The Wild Goose Lake

Source: SCMP (1/8/20)
Starring Hu Ge and with a plot worthy of Raymond Chandler, film noir by Diao Yinan is a Chinese box office hit, and he says it’s a genre he’ll stick to
Why change a winning hand? Director of The Wild Goose Lake, who’s spun China-set films noir into gold, says he’ll pursue the genre and make films even better. Diao’s films are notable for their style, and he cites influences from Francois Truffaut and Robert Bresson to Chen Kaige and Jia Zhangke.
by James Mottram

Director Diao Yinan (left) and actor Hu Ge in a still from The Wild Goose Lake.

Director Diao Yinan (left) and actor Hu Ge in a still from The Wild Goose Lake.

According to Chinese filmmaker Diao Yinan, there are two types of director.

One will continue pursuing a particular thematic and stylistic trajectory from film to film, “whereas some other directors will take a very different path”, he says. “After one success, they might want to try something thematically or stylistically completely different. Like Kubrick, say.”

As anyone who has seen Diao’s work will know, he’s very much in the former camp, “thinking about continuities”, as he puts it, “and how I’m going to stay on that particular thematic and stylistic track”.

A genre filmmaker who has become increasingly obsessed with the rich framework afforded by film noir, the 50-year-old Diao has already triumphed in this arena, with 2014’s Black Coal, Thin Ice.

Diao’s bleak tale of a murder, in which Liao Fan’s detective tries to piece together the mystery of a dismembered corpse, won the Berlin Film Festival’s top prize, the Golden Bear, with the best actor award also going to Liao.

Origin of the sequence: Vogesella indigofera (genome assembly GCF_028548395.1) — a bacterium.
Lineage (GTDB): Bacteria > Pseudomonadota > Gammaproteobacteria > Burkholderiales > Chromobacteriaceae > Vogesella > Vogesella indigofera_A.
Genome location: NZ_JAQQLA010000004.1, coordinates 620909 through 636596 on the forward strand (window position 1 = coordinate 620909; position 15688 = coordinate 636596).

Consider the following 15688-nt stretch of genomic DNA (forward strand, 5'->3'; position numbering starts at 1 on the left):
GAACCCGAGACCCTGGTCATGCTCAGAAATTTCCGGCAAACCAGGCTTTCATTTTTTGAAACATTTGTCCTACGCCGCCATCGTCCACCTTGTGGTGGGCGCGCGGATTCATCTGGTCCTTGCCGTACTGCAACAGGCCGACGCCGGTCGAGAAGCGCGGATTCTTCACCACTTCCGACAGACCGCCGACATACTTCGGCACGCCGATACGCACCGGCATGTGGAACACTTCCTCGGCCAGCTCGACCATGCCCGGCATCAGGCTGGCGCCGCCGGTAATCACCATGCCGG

So it’s no surprise the writer-director has decided to continue on that same neon-soaked path in his latest film, The Wild Goose Lake.

Originally written before Black Coal, Thin Ice, Diao put it aside because he was not satisfied by the direction the script had taken. Then a news report about a so-called “Congress of Thieves” in Wuhan, central China, around 2012 helped him shape the story. Criminal representatives from important sites in each Chinese province gathered to exchange experiences and divvy up territories – until they were caught.

Diao used this “congress” as a central idea in The Wild Goose Lake, in which gangsters come together in a seedy hotel basement to learn about the art of mass motorbike theft.

“We do have these motorbike-stealing gangs that are very prominent in certain parts of China, especially suburban areas and small villages,” says Diao, who decided to “combine” this with the idea of a multi-province criminal network.

Gwei Lun-mei in a still from The Wild Goose Lake.

Gwei Lun-mei in a still from The Wild Goose Lake.

In Diao’s hands, this coming together of gangsters is the starting point for a fiendish, flashback-riddled, rain-lashed film noir so complex it would probably give American crime writer Raymond Chandler a headache were he alive today.

The film’s lead character, Zhou Zenong (played by Shanghai-born star Hu Ge) is forced to go on the run after he accidentally kills a police officer in the aftermath of the aforementioned meeting, which goes awry.

Naturally, there’s a femme fatale – in the shape of Liu Aiai (Black Coal, Thin Ice’s Gwei Lun-mei), a prostitute who gets embroiled with Zhou and sees the bounty on his head as a means to escape her dismal existence. But the labyrinthine plotting is secondary in The Wild Goose Lake to the remarkably assured style of Diao’s directing.

Hu Ge in a still from The Wild Goose Lake.

Hu Ge in a still from The Wild Goose Lake.

Diao reunited with cinematographer Dong Jinsong on The Wild Goose Lake, and its portrayal of the seedy underbelly in an unnamed city in southern China is highly evocative.

Shot largely at night, filming took five months to complete, as the limited hours of darkness in the summer meant they only had an average of seven hours a night in which to film. The highly choreographed action sequences, including visceral motorbike chases, added to the challenges.